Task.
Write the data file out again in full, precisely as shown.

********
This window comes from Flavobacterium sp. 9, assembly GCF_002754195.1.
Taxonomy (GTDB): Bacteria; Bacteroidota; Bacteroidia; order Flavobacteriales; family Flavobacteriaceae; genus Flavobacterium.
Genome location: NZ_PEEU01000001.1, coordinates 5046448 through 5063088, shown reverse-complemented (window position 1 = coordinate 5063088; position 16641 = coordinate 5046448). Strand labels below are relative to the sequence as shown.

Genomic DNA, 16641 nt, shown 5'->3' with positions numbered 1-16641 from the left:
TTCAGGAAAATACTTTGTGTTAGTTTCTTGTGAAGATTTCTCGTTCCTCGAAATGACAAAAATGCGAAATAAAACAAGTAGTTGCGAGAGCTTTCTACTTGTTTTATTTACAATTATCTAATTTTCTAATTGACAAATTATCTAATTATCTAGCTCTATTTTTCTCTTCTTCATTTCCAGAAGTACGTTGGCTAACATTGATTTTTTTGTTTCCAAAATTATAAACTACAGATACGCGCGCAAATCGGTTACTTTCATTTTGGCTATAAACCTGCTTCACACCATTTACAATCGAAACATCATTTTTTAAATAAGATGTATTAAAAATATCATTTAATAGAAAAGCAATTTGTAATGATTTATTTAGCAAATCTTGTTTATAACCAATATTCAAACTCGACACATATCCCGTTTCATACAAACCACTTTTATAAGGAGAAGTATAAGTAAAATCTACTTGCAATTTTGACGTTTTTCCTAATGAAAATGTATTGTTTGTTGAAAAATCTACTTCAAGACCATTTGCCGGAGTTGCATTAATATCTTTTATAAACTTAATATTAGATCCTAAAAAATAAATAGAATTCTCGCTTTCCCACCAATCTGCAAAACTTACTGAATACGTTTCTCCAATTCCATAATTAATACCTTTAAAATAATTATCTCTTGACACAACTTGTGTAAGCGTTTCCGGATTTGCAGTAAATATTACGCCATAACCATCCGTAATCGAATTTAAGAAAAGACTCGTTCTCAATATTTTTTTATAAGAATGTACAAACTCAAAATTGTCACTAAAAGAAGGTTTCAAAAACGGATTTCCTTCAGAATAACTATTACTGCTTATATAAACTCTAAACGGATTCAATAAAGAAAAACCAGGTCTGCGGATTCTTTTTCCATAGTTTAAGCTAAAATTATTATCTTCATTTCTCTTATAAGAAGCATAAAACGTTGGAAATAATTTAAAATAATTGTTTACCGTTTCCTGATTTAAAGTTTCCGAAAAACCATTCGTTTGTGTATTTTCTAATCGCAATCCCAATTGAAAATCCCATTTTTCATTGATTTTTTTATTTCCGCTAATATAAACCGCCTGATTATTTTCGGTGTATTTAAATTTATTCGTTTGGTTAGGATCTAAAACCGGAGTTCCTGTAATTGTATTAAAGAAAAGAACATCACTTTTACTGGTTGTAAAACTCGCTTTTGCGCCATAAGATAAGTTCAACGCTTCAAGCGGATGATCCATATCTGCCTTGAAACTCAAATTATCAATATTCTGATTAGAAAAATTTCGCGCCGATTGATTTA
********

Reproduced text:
This window comes from Flavobacterium sp. 9, assembly GCF_002754195.1.
Taxonomy (GTDB): Bacteria; Bacteroidota; Bacteroidia; order Flavobacteriales; family Flavobacteriaceae; genus Flavobacterium.
Genome location: NZ_PEEU01000001.1, coordinates 5046448 through 5063088, shown reverse-complemented (window position 1 = coordinate 5063088; position 16641 = coordinate 5046448). Strand labels below are relative to the sequence as shown.

Genomic DNA, 16641 nt, shown 5'->3' with positions numbered 1-16641 from the left:
TTCAGGAAAATACTTTGTGTTAGTTTCTTGTGAAGATTTCTCGTTCCTCGAAATGACAAAAATGCGAAATAAAACAAGTAGTTGCGAGAGCTTTCTACTTGTTTTATTTACAATTATCTAATTTTCTAATTGACAAATTATCTAATTATCTAGCTCTATTTTTCTCTTCTTCATTTCCAGAAGTACGTTGGCTAACATTGATTTTTTTGTTTCCAAAATTATAAACTACAGATACGCGCGCAAATCGGTTACTTTCATTTTGGCTATAAACCTGCTTCACACCATTTACAATCGAAACATCATTTTTTAAATAAGATGTATTAAAAATATCATTTAATAGAAAAGCAATTTGTAATGATTTATTTAGCAAATCTTGTTTATAACCAATATTCAAACTCGACACATATCCCGTTTCATACAAACCACTTTTATAAGGAGAAGTATAAGTAAAATCTACTTGCAATTTTGACGTTTTTCCTAATGAAAATGTATTGTTTGTTGAAAAATCTACTTCAAGACCATTTGCCGGAGTTGCATTAATATCTTTTATAAACTTAATATTAGATCCTAAAAAATAAATAGAATTCTCGCTTTCCCACCAATCTGCAAAACTTACTGAATACGTTTCTCCAATTCCATAATTAATACCTTTAAAATAATTATCTCTTGACACAACTTGTGTAAGCGTTTCCGGATTTGCAGTAAATATTACGCCATAACCATCCGTAATCGAATTTAAGAAAAGACTCGTTCTCAATATTTTTTTATAAGAATGTACAAACTCAAAATTGTCACTAAAAGAAGGTTTCAAAAACGGATTTCCTTCAGAATAACTATTACTGCTTATATAAACTCTAAACGGATTCAATAAAGAAAAACCAGGTCTGCGGATTCTTTTTCCATAGTTTAAGCTAAAATTATTATCTTCATTTCTCTTATAAGAAGCATAAAACGTTGGAAATAATTTAAAATAATTGTTTACCGTTTCCTGATTTAAAGTTTCCGAAAAACCATTCGTTTGTGTATTTTCTAATCGCAATCCCAATTGAAAATCCCATTTTTCATTGATTTTTTTATTTCCGCTAATATAAACCGCCTGATTATTTTCGGTGTATTTAAATTTATTCGTTTGGTTAGGATCTAAAACCGGAGTTCCTGTAATTGTATTAAAGAAAAGAACATCACTTTTACTGGTTGTAAAACTCGCTTTTGCGCCATAAGATAAGTTCAACGCTTCAAGCGGATGATCCATATCTGCCTTGAAACTCAAATTATCAATATTCTGATTAGAAAAATTTCGCGCCGATTGATTTA